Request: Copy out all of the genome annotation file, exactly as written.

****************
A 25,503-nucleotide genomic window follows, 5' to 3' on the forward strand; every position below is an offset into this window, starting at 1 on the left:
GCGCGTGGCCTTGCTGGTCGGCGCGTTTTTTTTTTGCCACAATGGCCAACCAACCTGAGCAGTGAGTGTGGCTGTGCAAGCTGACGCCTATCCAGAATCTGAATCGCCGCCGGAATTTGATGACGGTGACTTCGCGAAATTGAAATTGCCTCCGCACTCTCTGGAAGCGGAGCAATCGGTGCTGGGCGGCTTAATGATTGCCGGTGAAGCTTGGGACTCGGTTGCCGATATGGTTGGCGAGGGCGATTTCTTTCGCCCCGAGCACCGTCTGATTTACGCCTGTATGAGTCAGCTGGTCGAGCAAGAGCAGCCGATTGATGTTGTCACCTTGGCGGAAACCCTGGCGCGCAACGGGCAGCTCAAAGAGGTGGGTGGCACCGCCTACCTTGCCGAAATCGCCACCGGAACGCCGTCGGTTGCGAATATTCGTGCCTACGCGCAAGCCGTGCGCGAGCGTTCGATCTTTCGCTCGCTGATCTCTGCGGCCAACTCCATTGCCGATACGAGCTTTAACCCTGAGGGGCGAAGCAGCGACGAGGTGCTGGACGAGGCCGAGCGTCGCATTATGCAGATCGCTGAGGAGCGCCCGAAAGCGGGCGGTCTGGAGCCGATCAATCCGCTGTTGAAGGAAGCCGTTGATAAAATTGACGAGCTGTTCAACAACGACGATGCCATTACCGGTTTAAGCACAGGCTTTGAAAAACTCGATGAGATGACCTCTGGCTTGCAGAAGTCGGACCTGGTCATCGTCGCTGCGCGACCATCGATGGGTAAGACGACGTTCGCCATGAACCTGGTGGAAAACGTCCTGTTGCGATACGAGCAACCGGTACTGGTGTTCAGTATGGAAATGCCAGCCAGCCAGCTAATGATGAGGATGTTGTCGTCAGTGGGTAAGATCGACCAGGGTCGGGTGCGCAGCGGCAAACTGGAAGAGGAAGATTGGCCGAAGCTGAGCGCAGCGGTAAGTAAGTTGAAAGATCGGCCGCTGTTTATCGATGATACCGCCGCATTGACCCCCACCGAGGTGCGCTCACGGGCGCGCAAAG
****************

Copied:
A 25,503-nucleotide genomic window follows, 5' to 3' on the forward strand; every position below is an offset into this window, starting at 1 on the left:
GCGCGTGGCCTTGCTGGTCGGCGCGTTTTTTTTTTGCCACAATGGCCAACCAACCTGAGCAGTGAGTGTGGCTGTGCAAGCTGACGCCTATCCAGAATCTGAATCGCCGCCGGAATTTGATGACGGTGACTTCGCGAAATTGAAATTGCCTCCGCACTCTCTGGAAGCGGAGCAATCGGTGCTGGGCGGCTTAATGATTGCCGGTGAAGCTTGGGACTCGGTTGCCGATATGGTTGGCGAGGGCGATTTCTTTCGCCCCGAGCACCGTCTGATTTACGCCTGTATGAGTCAGCTGGTCGAGCAAGAGCAGCCGATTGATGTTGTCACCTTGGCGGAAACCCTGGCGCGCAACGGGCAGCTCAAAGAGGTGGGTGGCACCGCCTACCTTGCCGAAATCGCCACCGGAACGCCGTCGGTTGCGAATATTCGTGCCTACGCGCAAGCCGTGCGCGAGCGTTCGATCTTTCGCTCGCTGATCTCTGCGGCCAACTCCATTGCCGATACGAGCTTTAACCCTGAGGGGCGAAGCAGCGACGAGGTGCTGGACGAGGCCGAGCGTCGCATTATGCAGATCGCTGAGGAGCGCCCGAAAGCGGGCGGTCTGGAGCCGATCAATCCGCTGTTGAAGGAAGCCGTTGATAAAATTGACGAGCTGTTCAACAACGACGATGCCATTACCGGTTTAAGCACAGGCTTTGAAAAACTCGATGAGATGACCTCTGGCTTGCAGAAGTCGGACCTGGTCATCGTCGCTGCGCGACCATCGATGGGTAAGACGACGTTCGCCATGAACCTGGTGGAAAACGTCCTGTTGCGATACGAGCAACCGGTACTGGTGTTCAGTATGGAAATGCCAGCCAGCCAGCTAATGATGAGGATGTTGTCGTCAGTGGGTAAGATCGACCAGGGTCGGGTGCGCAGCGGCAAACTGGAAGAGGAAGATTGGCCGAAGCTGAGCGCAGCGGTAAGTAAGTTGAAAGATCGGCCGCTGTTTATCGATGATACCGCCGCATTGACCCCCACCGAGGTGCGCTCACGGGCGCGCAAAG